In general, horizontal-axis (usually front-loading) washers are much more efficient than conventional vertical-axis (top-loading) washers with agitators. However, many new top-loading designs achieve substantial energy and water savings compared to conventional top-loaders. To understand how these washers use so much less water and energy, consider the differences in washer design. In a conventional top-loader, the tub must be filled with water so that all the clothes are submerged.

The agitator then swirls the water around, moving clothes against the agitator to clean them. In contrast, resource-efficient washers need less water because the tub never needs to be filled completely. In front-loaders, the tub itself rotates, making the clothes tumble into the water. Redesigned top-loaders use sprayers to wet the clothes from above and a moving plate in the bottom of the tub to lift and bounce clothes through the wash water instead of an agitator. An increasing number of top-loading washers qualify for ENERGY STAR. High-efficiency front-loaders continue to out-perform even the best top-loaders.

Spin Speed

Resource-efficient washers also reduce the energy required for clothes drying. After completing the rinse cycle, these washers spin clothes faster than conventional machines, so the remaining moisture content of the clothes is lower. This mean clothes need less time in the dryer. Since mechanical water extraction is more efficient than thermal extraction (heating clothes in a dryer), this yields additional energy savings. Faster spin speeds can result in better water extraction and thus reduce the energy required for drying, so select the highest spin speed appropriate for each load.

Wash and Rinse Cycle Options

Choose a clothes washer that offers plenty of choices for energy-conserving wash and rinse cycles. Wash and rinse temperatures have a dramatic impact on overall energy use — a hot water wash with warm rinse costs 5 to 10 times more than a cold wash and rinse. Cold wash cycles generally clean clothes perfectly well and are in fact recommended for many fabrics. Note: With oily stains, hot water may be required for satisfactory cleaning. You should experiment with the different cycle options and find one that meets your needs. Cold water rinses are just as effective as hot or warm rinses.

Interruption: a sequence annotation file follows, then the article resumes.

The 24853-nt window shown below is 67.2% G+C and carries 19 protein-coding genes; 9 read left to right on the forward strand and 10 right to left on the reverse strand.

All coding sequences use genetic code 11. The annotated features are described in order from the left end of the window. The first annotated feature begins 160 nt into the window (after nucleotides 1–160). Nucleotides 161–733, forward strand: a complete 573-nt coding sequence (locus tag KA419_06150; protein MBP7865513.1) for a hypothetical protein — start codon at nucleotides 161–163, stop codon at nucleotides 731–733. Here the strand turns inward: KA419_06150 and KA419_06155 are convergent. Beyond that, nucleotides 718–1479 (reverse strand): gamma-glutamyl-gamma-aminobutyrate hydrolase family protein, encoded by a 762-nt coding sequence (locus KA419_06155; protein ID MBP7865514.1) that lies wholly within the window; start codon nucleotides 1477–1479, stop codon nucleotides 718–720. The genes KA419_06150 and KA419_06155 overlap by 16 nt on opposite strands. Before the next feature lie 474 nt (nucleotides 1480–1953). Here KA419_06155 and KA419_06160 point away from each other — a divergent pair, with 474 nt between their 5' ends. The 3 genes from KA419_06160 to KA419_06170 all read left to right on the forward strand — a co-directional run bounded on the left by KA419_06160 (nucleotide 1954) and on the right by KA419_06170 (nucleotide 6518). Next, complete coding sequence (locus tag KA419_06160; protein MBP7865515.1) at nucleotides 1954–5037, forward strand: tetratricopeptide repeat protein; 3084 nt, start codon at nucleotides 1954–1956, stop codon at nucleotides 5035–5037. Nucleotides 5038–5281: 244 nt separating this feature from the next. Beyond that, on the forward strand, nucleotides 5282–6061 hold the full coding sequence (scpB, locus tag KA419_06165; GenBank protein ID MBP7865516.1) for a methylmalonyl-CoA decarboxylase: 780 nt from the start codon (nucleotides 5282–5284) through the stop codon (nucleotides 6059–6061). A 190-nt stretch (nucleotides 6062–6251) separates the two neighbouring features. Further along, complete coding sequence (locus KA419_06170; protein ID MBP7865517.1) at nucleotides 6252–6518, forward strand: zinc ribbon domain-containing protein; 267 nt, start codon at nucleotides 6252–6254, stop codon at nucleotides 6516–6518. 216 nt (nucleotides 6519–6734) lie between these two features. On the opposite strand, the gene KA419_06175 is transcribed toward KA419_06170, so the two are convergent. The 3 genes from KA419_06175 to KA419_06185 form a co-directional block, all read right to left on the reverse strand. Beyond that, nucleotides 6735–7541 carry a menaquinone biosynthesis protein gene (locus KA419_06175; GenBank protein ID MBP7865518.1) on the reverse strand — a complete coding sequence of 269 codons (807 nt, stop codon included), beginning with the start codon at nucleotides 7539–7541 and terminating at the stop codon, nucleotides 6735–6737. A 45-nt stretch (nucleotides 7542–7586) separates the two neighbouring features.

Water Level Controls

With the latest federal standards, large-capacity washers can use no more than 30-40 gallons of water for a complete wash cycle. High-efficiency models—including many large-capacity models—now use less than 20 gallons per cycle, and a number of models may even use less than 10. All front-loaders and many of the higher-efficiency top-loaders feature advanced electronic controls to adjust the water level automatically according to the size of the load. If the models you are considering do not have these controls, choose a machine that lets you select lower water levels when you are doing smaller loads. For a given temperature cycle, energy use is almost directly proportional to hot water use. The lowest setting may use just half as much water as the highest. In general, you’ll save energy by running one large load instead of two medium loads. Unfortunately, most manufacturers do not publish the actual water use of their machines in different settings, so it is difficult to compare one brand to another.

Installing Clothes Washers

Remember, switching to cold water is the most effective energy-savings strategy for clothes washing. If you must use warm or hot water for more than the occasional load, try to install your clothes washer as close to the water heater as reasonably possible and insulate the hot water pipes leading to it to minimize heat loss through the pipes. Also, if possible, locate the washer and dryer in a heated space. This is particularly important with dryers, which depend on heat to dry.